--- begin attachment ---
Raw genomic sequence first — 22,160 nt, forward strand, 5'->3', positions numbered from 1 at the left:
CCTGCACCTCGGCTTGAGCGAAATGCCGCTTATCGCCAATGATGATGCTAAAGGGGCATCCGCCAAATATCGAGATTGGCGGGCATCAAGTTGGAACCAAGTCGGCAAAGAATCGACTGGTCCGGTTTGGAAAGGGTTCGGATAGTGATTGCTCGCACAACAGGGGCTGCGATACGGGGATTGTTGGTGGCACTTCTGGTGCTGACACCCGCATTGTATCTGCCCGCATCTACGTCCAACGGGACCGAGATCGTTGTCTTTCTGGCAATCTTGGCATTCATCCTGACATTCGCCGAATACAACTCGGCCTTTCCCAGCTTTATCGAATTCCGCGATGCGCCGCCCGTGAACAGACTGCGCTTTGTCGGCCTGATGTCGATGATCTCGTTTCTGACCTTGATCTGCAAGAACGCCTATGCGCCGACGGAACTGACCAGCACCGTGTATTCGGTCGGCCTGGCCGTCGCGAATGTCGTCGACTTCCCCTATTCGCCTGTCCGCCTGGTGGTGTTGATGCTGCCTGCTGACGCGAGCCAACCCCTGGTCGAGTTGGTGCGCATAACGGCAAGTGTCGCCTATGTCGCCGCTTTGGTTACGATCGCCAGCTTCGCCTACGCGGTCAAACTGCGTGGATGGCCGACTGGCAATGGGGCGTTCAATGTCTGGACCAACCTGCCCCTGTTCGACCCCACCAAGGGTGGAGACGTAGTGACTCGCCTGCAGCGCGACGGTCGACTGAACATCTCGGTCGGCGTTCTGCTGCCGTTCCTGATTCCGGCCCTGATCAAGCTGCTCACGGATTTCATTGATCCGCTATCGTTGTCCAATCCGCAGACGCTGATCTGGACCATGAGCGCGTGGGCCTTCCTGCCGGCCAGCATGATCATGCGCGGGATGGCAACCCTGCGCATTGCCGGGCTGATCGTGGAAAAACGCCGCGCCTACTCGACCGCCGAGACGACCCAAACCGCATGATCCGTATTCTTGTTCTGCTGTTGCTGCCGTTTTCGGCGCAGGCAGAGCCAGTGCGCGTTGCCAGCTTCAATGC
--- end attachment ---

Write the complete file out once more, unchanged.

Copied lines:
Raw genomic sequence first — 22,160 nt, forward strand, 5'->3', positions numbered from 1 at the left:
CCTGCACCTCGGCTTGAGCGAAATGCCGCTTATCGCCAATGATGATGCTAAAGGGGCATCCGCCAAATATCGAGATTGGCGGGCATCAAGTTGGAACCAAGTCGGCAAAGAATCGACTGGTCCGGTTTGGAAAGGGTTCGGATAGTGATTGCTCGCACAACAGGGGCTGCGATACGGGGATTGTTGGTGGCACTTCTGGTGCTGACACCCGCATTGTATCTGCCCGCATCTACGTCCAACGGGACCGAGATCGTTGTCTTTCTGGCAATCTTGGCATTCATCCTGACATTCGCCGAATACAACTCGGCCTTTCCCAGCTTTATCGAATTCCGCGATGCGCCGCCCGTGAACAGACTGCGCTTTGTCGGCCTGATGTCGATGATCTCGTTTCTGACCTTGATCTGCAAGAACGCCTATGCGCCGACGGAACTGACCAGCACCGTGTATTCGGTCGGCCTGGCCGTCGCGAATGTCGTCGACTTCCCCTATTCGCCTGTCCGCCTGGTGGTGTTGATGCTGCCTGCTGACGCGAGCCAACCCCTGGTCGAGTTGGTGCGCATAACGGCAAGTGTCGCCTATGTCGCCGCTTTGGTTACGATCGCCAGCTTCGCCTACGCGGTCAAACTGCGTGGATGGCCGACTGGCAATGGGGCGTTCAATGTCTGGACCAACCTGCCCCTGTTCGACCCCACCAAGGGTGGAGACGTAGTGACTCGCCTGCAGCGCGACGGTCGACTGAACATCTCGGTCGGCGTTCTGCTGCCGTTCCTGATTCCGGCCCTGATCAAGCTGCTCACGGATTTCATTGATCCGCTATCGTTGTCCAATCCGCAGACGCTGATCTGGACCATGAGCGCGTGGGCCTTCCTGCCGGCCAGCATGATCATGCGCGGGATGGCAACCCTGCGCATTGCCGGGCTGATCGTGGAAAAACGCCGCGCCTACTCGACCGCCGAGACGACCCAAACCGCATGATCCGTATTCTTGTTCTGCTGTTGCTGCCGTTTTCGGCGCAGGCAGAGCCAGTGCGCGTTGCCAGCTTCAATGC